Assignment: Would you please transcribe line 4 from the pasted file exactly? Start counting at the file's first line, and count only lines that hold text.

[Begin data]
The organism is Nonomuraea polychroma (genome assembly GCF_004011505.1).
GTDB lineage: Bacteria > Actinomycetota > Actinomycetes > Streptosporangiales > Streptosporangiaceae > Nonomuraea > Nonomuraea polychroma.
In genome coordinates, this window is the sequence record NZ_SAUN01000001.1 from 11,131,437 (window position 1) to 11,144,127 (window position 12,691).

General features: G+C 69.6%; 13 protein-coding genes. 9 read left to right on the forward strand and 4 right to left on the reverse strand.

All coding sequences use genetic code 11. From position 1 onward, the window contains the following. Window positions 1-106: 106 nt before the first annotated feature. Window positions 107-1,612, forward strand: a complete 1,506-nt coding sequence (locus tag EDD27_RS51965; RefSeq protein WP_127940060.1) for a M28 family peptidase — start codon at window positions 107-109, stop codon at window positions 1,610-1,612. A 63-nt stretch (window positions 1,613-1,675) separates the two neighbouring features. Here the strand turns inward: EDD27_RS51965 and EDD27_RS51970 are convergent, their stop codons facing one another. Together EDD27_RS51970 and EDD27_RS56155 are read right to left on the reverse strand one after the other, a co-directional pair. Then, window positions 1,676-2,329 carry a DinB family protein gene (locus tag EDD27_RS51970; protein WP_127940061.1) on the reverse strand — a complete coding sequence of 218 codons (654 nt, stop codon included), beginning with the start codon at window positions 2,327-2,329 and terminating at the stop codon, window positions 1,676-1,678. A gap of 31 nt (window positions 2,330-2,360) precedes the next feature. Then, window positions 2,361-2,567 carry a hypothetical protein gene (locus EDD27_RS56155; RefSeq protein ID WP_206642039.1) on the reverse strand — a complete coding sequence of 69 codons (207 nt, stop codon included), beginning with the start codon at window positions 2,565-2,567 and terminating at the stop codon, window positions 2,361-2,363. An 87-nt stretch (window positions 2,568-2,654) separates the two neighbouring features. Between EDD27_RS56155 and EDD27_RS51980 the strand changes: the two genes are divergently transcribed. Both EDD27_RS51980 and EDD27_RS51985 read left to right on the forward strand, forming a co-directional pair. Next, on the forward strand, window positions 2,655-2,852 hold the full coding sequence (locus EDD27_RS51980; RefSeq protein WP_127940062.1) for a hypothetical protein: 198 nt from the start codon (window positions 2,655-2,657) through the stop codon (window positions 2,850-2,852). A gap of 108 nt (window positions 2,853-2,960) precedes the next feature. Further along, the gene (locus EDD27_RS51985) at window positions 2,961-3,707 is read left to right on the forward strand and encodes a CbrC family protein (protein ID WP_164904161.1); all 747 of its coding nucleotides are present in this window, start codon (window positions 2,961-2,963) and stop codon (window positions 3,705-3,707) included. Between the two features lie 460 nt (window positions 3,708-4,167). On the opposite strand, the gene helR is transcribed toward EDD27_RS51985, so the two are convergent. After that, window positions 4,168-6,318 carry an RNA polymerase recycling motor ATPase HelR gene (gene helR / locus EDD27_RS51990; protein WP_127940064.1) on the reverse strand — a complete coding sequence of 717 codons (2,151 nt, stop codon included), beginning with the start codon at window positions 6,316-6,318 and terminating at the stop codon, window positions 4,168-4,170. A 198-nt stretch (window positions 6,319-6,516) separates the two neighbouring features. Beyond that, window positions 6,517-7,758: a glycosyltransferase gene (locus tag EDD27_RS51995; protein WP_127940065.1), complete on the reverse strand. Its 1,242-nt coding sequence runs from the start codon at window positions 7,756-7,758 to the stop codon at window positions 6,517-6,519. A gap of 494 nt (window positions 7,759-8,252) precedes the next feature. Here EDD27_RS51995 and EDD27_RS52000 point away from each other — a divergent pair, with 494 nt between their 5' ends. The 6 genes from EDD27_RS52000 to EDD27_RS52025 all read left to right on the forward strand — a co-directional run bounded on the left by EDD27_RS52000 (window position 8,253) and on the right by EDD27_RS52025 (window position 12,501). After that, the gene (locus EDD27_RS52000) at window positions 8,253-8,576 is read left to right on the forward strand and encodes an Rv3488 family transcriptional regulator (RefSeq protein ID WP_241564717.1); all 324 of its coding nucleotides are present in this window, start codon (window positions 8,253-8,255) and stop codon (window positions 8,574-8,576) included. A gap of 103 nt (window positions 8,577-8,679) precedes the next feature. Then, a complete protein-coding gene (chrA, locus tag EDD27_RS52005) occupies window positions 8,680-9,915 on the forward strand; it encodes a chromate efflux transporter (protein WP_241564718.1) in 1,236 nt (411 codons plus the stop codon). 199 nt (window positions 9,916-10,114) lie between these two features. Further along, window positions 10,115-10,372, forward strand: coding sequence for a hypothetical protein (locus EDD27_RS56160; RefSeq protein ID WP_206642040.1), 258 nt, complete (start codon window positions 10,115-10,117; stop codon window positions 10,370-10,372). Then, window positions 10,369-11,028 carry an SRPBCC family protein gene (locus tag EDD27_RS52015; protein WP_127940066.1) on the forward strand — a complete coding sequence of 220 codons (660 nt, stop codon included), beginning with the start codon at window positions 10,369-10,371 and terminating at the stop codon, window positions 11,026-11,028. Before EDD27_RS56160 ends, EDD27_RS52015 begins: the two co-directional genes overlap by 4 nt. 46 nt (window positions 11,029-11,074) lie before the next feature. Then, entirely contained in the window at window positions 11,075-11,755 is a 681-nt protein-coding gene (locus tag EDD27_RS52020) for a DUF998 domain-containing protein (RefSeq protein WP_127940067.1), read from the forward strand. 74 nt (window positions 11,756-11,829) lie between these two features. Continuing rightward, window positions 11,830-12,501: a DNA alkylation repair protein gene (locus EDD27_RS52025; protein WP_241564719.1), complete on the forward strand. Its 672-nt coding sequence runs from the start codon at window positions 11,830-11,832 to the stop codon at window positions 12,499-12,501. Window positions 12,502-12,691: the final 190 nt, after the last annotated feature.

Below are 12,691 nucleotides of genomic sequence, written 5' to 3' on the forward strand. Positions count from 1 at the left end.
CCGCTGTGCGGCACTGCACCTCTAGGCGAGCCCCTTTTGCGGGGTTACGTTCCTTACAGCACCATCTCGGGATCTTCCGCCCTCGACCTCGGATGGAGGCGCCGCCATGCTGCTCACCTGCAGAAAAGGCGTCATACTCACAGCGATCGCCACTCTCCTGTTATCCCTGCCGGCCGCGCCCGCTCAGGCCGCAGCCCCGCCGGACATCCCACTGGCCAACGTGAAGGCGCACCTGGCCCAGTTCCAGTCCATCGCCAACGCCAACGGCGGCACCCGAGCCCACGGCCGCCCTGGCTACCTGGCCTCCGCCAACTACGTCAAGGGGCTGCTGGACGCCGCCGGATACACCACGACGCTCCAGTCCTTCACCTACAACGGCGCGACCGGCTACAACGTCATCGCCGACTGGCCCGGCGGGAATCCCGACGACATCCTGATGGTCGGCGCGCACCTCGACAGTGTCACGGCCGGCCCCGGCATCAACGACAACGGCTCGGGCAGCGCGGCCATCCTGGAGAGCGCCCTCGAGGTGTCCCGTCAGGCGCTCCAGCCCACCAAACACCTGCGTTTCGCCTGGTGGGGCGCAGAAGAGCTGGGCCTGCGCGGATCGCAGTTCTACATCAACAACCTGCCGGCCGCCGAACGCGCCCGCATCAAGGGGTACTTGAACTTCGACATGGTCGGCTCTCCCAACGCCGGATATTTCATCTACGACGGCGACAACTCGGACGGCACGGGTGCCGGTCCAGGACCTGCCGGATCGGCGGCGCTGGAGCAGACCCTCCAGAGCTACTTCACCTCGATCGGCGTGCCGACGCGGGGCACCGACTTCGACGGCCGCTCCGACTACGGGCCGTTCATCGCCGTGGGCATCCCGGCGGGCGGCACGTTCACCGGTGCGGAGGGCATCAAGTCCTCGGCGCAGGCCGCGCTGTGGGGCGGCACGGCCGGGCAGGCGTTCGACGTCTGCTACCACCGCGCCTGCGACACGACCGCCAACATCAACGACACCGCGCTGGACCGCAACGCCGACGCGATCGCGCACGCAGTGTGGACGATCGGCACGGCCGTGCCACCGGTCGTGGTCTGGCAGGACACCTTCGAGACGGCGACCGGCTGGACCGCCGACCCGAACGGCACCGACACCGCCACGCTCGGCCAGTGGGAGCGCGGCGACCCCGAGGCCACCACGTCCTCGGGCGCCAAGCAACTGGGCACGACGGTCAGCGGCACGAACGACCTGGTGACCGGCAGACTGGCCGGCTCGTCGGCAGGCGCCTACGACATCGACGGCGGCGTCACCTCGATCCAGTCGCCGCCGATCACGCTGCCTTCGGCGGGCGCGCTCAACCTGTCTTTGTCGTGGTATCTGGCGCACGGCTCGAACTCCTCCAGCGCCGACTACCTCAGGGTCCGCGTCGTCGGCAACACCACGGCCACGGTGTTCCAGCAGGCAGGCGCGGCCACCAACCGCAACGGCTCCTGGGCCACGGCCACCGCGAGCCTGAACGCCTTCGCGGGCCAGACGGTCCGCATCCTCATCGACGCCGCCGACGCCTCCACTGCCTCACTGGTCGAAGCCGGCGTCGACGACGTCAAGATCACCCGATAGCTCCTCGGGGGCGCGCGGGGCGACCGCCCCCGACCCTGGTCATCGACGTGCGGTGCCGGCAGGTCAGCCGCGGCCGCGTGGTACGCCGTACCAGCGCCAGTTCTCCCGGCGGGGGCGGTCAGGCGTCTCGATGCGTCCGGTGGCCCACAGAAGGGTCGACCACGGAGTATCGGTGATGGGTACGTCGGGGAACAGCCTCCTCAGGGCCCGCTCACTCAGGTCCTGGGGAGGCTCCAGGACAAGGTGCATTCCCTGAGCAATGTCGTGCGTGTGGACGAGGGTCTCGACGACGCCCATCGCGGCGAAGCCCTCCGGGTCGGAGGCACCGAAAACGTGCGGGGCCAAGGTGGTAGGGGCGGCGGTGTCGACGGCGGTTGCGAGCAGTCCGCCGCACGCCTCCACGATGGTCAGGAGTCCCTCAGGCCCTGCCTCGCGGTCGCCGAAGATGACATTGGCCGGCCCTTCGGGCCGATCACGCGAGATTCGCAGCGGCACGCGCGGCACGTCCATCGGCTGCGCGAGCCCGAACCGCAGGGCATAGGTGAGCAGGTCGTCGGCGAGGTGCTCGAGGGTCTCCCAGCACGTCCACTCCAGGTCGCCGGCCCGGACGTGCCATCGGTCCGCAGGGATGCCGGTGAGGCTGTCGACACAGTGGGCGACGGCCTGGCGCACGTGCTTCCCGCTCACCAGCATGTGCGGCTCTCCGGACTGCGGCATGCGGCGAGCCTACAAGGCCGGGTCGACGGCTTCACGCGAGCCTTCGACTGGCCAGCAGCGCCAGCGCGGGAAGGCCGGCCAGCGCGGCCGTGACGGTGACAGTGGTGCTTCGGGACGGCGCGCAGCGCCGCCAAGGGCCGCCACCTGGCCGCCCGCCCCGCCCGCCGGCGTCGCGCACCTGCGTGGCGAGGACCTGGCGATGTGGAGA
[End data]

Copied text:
General features: G+C 69.6%; 13 protein-coding genes. 9 read left to right on the forward strand and 4 right to left on the reverse strand.